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Chemical formula Fe
Atomic Number 26 
OTP appearance grey solid 
Molar Mass(g/mol) 55.9 
Melting Point(°C) 1538 
Boiling Point(°C) 2862 
Density(g/cc) 7.87
NFPA 704

Iron is one of the seven metals of antiquity. Because of its relatively high melting point, iron is produced by subtractive smelting. All non-iron metals are removed from the ore by smelting processes, leaving just the iron behind.


Name Iron(%) Carbon(%) Other(%) Production Method
Iron ≥99.95
Wrought Iron ≥97 0.04-0.08 ≤2 Si Carbothermic reduction of ore
Steel ≥90 0.08-2 Ni,Mn,Cr,V
Cast Iron ≥94 2.1-4 ≤3 Si



  • Structural material, along with the related cast iron and steel
  • Magnets

Natural Sources

  • Elemental iron does not occur naturally
  • The nickel alloy occurs rarely in meteorites
  • -oxides occur naturally in the minerals hematite and magnetite
  • -hydroxides occur naturally in the mineral goethite
  • -sulfides occur naturally in the mineral iron pyrite


  • GRAS




Subtractive smelting requires the metal amalgam (called the bloom) to be kept at high temperature (bright yellow heat) for several hours to throw off the silicon dioxide and aluminum oxide slag/gangue, and release other metallic impurities as liquids. Since the temperature is so high and the duration so long, if the forge is made of more primitive materials it is essentially single-use. It's normal to create a forge for a single smelt, and tear it completely down following the smelt.

A second unusual characteristic of smelting iron is that typically no container is used. The "stack" of the forge is repeatedly covered with a layer of charcoal and a layer of iron ore. When the fire at the bottom of the stack burns down some of the charcoal, the layers move down and more room is made at the top of the stack for more layers of charcoal and iron. This process is repeated until either the iron bloom grows large enough to block the air vents or ash removal openings, or all the iron ore has been consumed. In the latter case, a final "filling" of just charcoal is put into the forge to allow the last of the iron ore to merge with the existing bloom.

The spongy bloom is moved directly from the reducing forge to a nearby hard surface and hammered into a form as compact as possible. This bursts any embedded pockets of gases or metal impurities. This first hammering must be done as quickly as possible (less than 1 minute) after the bloom's removal from the forge , or it will lose too much heat to keep the impurities liquid and the bloom soft. If it cools off too much, it must be placed in a reducing forge once again to raise its temperature back to bright yellow, and the hammering process repeated. After this first hammering, the spongy bloom which contained pockets of gases and liquid metal impurities has been made into a more compact bar containing only solid impurities such as grains of sand (silicon dioxide, aluminum oxide, quartz, etc) which did not melt in the reducing forge.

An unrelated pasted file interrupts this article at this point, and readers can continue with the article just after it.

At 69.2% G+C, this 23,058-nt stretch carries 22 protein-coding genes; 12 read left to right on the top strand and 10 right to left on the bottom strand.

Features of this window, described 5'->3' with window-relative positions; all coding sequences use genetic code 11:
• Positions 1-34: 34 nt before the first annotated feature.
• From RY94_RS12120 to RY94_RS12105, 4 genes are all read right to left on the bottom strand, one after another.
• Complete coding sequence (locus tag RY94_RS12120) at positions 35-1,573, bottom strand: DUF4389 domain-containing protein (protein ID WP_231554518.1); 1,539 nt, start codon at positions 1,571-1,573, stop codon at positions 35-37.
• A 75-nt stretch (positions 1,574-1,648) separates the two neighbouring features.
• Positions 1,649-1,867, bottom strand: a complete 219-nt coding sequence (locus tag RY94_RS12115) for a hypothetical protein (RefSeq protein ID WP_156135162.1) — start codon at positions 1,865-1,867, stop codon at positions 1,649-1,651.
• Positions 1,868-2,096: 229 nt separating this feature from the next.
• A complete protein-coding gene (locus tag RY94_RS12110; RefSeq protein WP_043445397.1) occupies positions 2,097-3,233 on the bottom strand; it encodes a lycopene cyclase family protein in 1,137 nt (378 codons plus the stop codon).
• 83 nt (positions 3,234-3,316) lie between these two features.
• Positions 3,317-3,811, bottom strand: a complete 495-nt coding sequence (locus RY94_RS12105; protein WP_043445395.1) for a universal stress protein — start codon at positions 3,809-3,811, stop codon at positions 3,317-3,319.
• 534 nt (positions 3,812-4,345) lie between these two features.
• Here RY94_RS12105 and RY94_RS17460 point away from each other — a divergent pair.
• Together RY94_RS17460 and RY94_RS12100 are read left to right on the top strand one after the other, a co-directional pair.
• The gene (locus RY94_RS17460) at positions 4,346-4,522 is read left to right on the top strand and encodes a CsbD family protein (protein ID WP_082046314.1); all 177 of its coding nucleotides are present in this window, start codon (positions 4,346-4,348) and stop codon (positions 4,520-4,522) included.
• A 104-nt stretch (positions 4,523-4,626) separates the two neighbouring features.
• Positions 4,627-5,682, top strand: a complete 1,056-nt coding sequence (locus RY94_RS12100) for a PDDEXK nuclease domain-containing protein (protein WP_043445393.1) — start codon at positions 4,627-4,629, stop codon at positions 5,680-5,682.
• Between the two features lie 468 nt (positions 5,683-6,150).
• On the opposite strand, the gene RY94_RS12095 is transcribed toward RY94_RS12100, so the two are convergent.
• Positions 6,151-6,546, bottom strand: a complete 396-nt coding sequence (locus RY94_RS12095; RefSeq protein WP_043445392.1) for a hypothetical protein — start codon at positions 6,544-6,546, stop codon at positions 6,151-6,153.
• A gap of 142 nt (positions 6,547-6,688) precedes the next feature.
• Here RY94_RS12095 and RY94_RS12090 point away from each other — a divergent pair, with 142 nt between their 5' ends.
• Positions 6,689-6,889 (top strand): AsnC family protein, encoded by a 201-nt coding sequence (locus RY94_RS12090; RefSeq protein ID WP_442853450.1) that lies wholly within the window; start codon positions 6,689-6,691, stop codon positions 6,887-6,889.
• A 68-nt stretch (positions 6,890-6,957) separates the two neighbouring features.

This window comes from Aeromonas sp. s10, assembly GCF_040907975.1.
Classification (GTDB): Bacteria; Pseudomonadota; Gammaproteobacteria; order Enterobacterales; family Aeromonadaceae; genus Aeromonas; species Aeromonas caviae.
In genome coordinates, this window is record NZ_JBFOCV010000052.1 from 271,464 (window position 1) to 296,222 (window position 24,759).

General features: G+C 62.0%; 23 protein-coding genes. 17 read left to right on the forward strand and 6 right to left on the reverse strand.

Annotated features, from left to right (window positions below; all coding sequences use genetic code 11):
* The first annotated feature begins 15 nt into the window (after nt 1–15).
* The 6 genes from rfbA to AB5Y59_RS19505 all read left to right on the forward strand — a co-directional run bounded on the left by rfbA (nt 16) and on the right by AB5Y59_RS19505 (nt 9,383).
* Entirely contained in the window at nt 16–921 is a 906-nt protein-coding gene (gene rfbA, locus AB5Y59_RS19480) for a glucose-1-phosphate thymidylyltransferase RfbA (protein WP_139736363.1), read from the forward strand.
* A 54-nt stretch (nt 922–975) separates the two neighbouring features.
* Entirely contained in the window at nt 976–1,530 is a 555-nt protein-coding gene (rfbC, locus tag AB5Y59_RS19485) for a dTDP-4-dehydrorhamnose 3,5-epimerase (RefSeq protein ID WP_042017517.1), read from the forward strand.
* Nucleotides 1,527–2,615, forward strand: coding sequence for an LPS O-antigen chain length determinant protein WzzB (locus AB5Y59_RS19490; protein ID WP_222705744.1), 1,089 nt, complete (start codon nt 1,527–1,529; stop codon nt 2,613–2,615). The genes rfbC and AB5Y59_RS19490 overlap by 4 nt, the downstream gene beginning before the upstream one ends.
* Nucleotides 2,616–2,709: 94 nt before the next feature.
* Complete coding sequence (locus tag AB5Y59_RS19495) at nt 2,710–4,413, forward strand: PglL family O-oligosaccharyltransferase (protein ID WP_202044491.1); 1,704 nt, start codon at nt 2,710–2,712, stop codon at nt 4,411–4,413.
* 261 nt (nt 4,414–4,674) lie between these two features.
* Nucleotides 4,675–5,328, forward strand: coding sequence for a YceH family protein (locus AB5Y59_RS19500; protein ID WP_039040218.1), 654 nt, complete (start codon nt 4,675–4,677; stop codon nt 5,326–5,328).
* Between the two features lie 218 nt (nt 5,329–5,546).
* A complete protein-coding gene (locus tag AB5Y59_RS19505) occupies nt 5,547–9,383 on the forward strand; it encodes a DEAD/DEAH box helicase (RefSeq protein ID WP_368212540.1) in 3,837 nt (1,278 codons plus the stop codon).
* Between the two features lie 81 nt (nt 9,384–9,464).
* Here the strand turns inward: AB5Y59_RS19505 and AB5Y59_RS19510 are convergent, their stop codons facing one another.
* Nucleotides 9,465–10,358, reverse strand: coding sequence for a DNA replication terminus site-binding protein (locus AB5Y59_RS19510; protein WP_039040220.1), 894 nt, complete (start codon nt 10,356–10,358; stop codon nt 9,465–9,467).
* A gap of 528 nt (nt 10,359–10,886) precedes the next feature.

Decarburizing cast iron

Cast iron is more readily produced in large quantities than pure/wrought iron.


This process is as simple as melting pig iron in an oxidizing environment: usually by forming a large pool of cast iron which is exposed to air. This is a difficult task, since the heat required is great but intimate contact with the burning fuel will result in a reducing, rather than oxidizing, environment. One tool suited to this process is the reverberatory furnace. With air circulating in at the access port, an oxidizing environment can be achieved. Tools inserted to agitate the pool of iron increase the overall surface (reaction) area, resulting in quicker and more complete oxidation.


Introducing sodium (not potassium) nitrate to the bottom of a cylinder of molten cast iron removes phosphorus, sulfur, and carbon. Sufficiently accuracy can produce steel directly from cast iron this way.[1][2][3] Several reactions present themselves, including:

4 NaNO3 + 5 C 3 CO2 + 2 Na2CO3 + 2 N2
2 NaNO3 + 4 C 3 CO + Na2CO3 + N2

Any resulting potassium carbonate would liquify and float atop the iron while the gases escaped. Any CO produced might serve to reduce small particles of iron oxides entrained in the cast iron.




Refining takes place in a second, lower temperature (red heat) forge. The iron bar undergoes a repeated heat-draw-fold process. The idea is that after each drawing-out, any pocket of impurities has a chance of being on the "outside" of the bar. When on the outside, they will be removed either by exposure to oxygen, exposure to heat, or physically separated from the iron by the hammering. After some number of draws, the iron will be sufficiently pure for use.

Specifically, we reheat the bar in a refining forge to a medium-red heat and hammer it into a strip (usually a few cm wide, less than a cm thick, and as much as a meter long), then fold it in half lengthwise twice, to produce something more like the dimentions of the original bar. This bar is placed back in the refining forge, heated to bright red heat, and the process repeated.

See Also


  1.  (1869) "Conversion of Cast Iron Into Wrought Iron—The Heaton Process"
    Scientific American April 
    link courtesy Scientific American.
  2.  (1869) "The Nitrate of Soda Steel Process"
    Van Nostrand's Eclectic Engineering Magazine 1; pp75-79. 
  3. US patent 67762
    Link courtesy Google